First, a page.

Publication 444-257, August 1996
SIZE: 1/8 inch (3mm)
COLOR: Very dark
DESCRIPTION: Adult fleas are about 1/8 inch long, wingless, and have three pairs of legs. The hind pair of legs is modified for jumping. Fleas are vertically flat like a fish, and can move easily through the hair of a host. The immature stage or larval stage of the flea looks like a small white worm with a dark head. Flea eggs are small and white.
HABITAT: The cooler and drier fall weather brings a reduction in the number of household fleas. However, house pets usually maintain small flea populations throughout the winter, with the numbers increasing slowly in the spring and exploding in mid-to-late summer.
LIFE CYCLE: Female fleas lay eggs loosely in the host's hair (usually a cat or dog). The eggs drop off and hatch into tiny, hairy, worm-like larvae. The larvae are usually found where the animal sleeps, along baseboards, in carpets, or on furniture. Larvae pupate and new adults emerge. The new adults seek a host immediately and must get a blood meal to survive and produce eggs.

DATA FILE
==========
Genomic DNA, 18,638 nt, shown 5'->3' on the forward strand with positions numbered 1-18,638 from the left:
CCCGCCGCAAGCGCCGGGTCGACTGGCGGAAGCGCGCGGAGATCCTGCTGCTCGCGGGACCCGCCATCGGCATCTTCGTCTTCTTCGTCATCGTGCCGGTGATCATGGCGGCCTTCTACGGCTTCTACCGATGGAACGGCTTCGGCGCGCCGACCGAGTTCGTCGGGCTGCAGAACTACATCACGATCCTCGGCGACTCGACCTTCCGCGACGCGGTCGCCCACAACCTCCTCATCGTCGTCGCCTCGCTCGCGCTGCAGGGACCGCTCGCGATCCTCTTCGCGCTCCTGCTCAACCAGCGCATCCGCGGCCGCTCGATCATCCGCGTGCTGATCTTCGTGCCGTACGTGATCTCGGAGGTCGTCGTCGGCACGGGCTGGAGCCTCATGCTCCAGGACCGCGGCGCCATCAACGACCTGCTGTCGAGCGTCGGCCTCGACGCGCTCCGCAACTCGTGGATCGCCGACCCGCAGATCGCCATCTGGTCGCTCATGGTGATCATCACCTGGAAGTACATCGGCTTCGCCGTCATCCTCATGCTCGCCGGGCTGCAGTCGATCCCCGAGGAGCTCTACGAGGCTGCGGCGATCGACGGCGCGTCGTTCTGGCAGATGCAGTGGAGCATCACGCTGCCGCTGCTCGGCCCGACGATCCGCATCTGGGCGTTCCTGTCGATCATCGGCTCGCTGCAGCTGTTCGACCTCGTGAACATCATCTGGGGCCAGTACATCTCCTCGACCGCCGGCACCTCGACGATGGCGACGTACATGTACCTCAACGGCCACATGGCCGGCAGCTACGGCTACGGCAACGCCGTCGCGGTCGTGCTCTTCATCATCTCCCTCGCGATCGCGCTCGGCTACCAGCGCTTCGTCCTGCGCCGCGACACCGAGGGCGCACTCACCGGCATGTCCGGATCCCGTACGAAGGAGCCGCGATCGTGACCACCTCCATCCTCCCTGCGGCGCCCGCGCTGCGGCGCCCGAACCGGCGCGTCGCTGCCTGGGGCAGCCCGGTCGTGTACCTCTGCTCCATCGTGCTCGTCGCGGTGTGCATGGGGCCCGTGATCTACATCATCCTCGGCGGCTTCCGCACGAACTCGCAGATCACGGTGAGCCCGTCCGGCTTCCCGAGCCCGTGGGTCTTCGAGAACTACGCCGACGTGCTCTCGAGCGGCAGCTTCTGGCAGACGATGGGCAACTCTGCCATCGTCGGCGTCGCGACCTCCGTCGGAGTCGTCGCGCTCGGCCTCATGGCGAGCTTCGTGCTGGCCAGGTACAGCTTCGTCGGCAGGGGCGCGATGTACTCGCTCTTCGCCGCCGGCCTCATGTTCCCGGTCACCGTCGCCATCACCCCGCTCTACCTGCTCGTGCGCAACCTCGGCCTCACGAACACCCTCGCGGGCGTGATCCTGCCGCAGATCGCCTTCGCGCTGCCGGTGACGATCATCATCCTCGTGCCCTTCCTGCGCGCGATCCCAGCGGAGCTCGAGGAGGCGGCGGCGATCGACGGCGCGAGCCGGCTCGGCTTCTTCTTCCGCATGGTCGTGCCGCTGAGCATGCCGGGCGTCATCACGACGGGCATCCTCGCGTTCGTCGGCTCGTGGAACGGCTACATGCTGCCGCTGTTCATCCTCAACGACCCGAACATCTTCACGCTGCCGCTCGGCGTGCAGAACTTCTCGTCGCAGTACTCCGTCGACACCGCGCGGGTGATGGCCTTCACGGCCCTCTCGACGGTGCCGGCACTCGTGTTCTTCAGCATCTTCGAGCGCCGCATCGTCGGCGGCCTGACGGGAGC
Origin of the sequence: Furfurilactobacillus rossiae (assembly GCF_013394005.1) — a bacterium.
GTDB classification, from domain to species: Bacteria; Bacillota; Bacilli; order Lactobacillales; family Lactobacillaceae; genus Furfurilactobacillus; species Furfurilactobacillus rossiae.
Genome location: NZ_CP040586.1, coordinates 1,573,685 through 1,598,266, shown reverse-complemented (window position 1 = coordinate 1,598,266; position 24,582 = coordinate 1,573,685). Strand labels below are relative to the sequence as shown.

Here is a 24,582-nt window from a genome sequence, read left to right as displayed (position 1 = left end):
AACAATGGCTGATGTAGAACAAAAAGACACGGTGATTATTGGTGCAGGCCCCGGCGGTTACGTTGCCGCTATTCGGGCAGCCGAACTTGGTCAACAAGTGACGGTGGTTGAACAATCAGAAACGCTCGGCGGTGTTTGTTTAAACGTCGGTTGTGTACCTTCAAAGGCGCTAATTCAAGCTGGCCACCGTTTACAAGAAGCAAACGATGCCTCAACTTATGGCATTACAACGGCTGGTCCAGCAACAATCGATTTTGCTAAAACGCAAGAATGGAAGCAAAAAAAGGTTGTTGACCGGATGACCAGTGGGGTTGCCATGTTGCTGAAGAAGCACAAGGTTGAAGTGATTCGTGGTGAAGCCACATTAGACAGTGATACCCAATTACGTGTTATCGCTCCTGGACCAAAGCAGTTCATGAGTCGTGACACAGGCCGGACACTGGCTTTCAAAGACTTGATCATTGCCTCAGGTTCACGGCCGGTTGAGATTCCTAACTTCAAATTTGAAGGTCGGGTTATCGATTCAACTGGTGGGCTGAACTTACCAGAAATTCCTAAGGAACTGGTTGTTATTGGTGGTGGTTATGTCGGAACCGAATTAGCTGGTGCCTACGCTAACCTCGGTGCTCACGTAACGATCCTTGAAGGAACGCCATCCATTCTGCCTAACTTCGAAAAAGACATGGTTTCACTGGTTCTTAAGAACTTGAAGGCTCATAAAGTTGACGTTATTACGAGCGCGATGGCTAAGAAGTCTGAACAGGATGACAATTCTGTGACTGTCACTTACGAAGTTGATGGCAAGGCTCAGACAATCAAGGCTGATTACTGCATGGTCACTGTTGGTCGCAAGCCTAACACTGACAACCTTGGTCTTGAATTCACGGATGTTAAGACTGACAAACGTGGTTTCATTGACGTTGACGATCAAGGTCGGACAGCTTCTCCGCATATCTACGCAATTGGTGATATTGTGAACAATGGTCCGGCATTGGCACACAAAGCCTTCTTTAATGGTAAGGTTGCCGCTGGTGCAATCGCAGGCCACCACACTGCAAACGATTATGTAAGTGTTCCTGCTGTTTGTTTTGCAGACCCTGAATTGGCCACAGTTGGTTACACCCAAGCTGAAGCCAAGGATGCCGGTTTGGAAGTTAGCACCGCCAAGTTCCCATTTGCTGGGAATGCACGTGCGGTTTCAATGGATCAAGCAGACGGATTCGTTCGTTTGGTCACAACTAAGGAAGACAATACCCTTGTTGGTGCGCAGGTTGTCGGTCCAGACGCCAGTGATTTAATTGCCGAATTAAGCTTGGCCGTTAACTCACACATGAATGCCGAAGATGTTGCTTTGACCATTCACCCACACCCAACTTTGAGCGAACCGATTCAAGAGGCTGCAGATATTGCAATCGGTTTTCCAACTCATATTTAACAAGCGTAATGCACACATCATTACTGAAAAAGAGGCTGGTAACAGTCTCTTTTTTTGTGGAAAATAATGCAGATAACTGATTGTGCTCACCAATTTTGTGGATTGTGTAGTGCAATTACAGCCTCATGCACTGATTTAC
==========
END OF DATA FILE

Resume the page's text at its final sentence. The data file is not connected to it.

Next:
TYPE OF DAMAGE: They will bite humans-especially when they cannot find their usual animal host or if they become very numerous. Their bite often will leave a small, red, irritated area on humans.
CONTROL: The key to successful household flea control is frequent vacuuming of pet bedding and resting areas, treatment of the pet, and careful use of insecticides.
INTERESTING FACTS: Fleas are not known to be capable of transmitting infectious diseases in Virginia; however, allergic reactions to flea bites cause the most complaints.
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